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How to encourage children to try new foods

If your child is a picky eater or regularly refuses to eat their vegetables, here are 5 small changes you can make to help them explore, and hopefully enjoy, a variety of different foods.

September 20 2022 - 4 min read

Foster Children Trying New Food

5 ways to encourage children to try new foods

1. Let them play with their food 

We don’t just taste food. It’s a whole sensory experience where sight, sound and smell are all equally important. Therefore, allowing children to play with their food might help them find enjoyment in eating it.

Make mealtimes appealing by adding some fun to your child’s food. Whether that's dinosaurs climbing through a forest of greens on top of a mountain of mash, or cutting and arranging sandwiches in the shape of an owl. You just have to be a little creative about it. And if creativity isn’t your thing, a quick Google search of ‘making food fun for picky eaters’ will leave you bursting with ideas. 

If you're fostering a child with complex needs such as autism, you’ll also need to think about the texture of food and make sure you provide a balance of sensory feedback in every meal as well as nutrition.

2. Less is more  

Portion size is important. Children's stomachs are much smaller than ours, and they can sometimes feel overwhelmed when presented with big meals. Less is often more, and you can always offer them a little extra if they’re still feeling hungry.

But it’s also important to remember that food, or lack of food, can be triggering for children in foster care. Especially for those who have come from environments where there’s been a shortage of food or where they’ve had to fend for themselves. To help reduce anxieties around food running out, you could also show them that there's more available if they’re still hungry.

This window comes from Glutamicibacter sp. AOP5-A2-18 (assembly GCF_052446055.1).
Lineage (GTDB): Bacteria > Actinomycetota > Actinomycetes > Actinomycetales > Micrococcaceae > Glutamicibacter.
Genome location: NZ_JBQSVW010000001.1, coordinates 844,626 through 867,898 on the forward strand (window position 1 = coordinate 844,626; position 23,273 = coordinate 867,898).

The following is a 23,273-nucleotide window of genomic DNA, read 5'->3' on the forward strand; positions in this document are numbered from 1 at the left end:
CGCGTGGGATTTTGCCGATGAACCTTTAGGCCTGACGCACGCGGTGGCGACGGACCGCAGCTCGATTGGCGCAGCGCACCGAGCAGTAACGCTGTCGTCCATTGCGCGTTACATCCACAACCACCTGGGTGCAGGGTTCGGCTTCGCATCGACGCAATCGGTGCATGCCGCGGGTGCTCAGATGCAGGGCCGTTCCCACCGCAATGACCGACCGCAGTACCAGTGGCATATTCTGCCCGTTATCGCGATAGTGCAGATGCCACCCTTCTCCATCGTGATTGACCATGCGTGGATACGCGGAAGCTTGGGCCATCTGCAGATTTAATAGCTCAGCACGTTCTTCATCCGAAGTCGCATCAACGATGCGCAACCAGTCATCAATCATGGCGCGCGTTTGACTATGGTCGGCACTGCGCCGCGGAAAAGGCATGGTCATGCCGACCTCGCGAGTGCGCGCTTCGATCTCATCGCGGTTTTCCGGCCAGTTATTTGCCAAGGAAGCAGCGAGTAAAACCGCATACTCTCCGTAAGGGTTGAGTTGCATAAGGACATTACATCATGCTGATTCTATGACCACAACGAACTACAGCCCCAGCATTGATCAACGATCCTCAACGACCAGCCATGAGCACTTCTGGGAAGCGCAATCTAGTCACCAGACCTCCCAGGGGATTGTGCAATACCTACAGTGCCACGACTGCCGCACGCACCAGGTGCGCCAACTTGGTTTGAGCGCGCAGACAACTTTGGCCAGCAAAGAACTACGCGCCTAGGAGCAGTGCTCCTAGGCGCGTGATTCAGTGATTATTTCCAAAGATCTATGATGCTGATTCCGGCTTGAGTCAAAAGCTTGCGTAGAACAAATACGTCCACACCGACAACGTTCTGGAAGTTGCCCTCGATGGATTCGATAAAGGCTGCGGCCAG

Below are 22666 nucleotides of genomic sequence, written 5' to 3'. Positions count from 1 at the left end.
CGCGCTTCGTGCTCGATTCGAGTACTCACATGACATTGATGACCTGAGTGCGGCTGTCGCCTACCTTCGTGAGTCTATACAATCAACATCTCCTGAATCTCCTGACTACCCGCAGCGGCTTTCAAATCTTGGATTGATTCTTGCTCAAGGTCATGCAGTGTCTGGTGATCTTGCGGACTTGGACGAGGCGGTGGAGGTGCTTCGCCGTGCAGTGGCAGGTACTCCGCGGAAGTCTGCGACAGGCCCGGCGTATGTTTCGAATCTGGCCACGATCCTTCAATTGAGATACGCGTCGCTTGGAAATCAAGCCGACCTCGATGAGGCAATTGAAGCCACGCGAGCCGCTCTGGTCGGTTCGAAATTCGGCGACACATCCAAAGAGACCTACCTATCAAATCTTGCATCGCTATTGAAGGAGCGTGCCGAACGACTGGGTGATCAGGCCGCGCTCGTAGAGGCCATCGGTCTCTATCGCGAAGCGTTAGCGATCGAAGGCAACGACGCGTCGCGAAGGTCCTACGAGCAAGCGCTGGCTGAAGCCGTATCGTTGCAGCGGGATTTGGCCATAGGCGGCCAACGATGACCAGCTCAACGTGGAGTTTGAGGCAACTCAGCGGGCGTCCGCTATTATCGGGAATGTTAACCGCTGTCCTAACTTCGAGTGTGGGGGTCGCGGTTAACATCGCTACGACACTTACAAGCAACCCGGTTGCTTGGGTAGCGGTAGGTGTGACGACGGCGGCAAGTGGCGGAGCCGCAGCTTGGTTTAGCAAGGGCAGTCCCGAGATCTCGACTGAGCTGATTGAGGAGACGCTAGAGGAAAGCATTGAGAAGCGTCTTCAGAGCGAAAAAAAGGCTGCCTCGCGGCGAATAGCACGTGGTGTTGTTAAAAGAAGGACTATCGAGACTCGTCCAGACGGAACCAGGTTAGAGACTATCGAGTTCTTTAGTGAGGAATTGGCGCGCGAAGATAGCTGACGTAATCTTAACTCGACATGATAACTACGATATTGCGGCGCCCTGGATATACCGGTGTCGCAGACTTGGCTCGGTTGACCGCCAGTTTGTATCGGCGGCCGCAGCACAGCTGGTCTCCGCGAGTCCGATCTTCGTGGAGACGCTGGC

When you introduce new foods to the children in your care, start with a small portion and build up over time. Also, make sure you have a combination of foods that you know they’ll like as well as new things you’d like them to try. 

3. Get children involved in the preparation  

One of the most enjoyable things about mealtimes is watching others enjoy what you have prepared. Get the child in your care involved in preparing the food with you. Research shows that children who are involved in preparing meals have more positive attitudes towards food. They're also more likely to eat the food if they help to prepare it.

4. Lead by example  

Be the role model the children in your care need. Make sure you’re enjoying family meals together, and when offering new foods, it’s important you also eat them. After all, you can’t expect the child in your care to eat veggies if you don’t eat them either! 

5. Don't pressure them  

Finally, it's important that the child in your care has a positive experience with food. Try not to pressure them into trying new things. Instead, emphasise how delicious you find it, and cook it regularly so they have plenty of opportunities to try it when they’re ready.

This piece of advice is especially important for those children who are still settling into your home. To begin with, it’s often better to make the meals they enjoy while you establish a relationship – even if that’s cereal for breakfast, lunch and dinner. Once they feel safe and secure, you can slowly start to introduce new and more nutritious foods that will improve their health and diet in the long term.

As a foster parent, you may face lots of different challenges around food. It’s important to allow each child in your care to move at a pace that’s right for them, gently encouraging them to try new things and helping them to develop their own preferences around healthy foods. If you have any concerns about a child’s relationship with food, then always speak to your social worker or somebody from your fostering support team.

If you would like to know more about becoming a foster parent and fostering a child, get in touch with a member of our team today at 0800 0857 989.

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